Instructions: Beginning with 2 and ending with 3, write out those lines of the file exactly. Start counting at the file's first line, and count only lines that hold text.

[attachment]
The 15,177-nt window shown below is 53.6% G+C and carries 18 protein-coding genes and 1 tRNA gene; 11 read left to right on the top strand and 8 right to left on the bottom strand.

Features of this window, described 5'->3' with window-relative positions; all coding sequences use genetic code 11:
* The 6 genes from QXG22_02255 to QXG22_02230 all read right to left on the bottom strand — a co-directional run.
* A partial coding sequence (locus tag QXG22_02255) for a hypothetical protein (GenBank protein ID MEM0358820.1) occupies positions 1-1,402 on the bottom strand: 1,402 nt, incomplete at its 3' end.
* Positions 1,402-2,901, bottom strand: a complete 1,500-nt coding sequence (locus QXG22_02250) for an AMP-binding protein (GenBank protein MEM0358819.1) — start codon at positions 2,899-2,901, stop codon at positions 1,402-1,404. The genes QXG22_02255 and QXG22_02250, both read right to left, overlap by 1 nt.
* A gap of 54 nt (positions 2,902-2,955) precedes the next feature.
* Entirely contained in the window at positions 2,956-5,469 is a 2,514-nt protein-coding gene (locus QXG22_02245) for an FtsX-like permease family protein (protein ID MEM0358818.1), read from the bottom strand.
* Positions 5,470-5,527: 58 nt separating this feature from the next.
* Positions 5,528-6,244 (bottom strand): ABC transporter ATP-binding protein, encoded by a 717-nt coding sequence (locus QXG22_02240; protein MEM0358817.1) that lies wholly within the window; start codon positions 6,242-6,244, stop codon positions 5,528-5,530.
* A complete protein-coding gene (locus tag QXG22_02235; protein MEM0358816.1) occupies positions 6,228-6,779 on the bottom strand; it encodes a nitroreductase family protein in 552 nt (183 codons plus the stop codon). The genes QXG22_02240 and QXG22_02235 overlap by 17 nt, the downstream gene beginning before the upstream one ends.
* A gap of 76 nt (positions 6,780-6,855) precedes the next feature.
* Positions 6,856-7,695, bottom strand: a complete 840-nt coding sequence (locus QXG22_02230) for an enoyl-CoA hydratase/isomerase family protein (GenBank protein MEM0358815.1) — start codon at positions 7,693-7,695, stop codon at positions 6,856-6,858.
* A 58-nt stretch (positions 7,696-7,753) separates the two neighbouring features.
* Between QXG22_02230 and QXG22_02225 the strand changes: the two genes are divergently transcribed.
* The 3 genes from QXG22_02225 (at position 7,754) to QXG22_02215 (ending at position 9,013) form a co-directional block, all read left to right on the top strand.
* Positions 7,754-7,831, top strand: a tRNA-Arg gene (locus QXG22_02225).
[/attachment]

Features of this window, described 5'->3' with window-relative positions; all coding sequences use genetic code 11:
* The 6 genes from QXG22_02255 to QXG22_02230 all read right to left on the bottom strand — a co-directional run.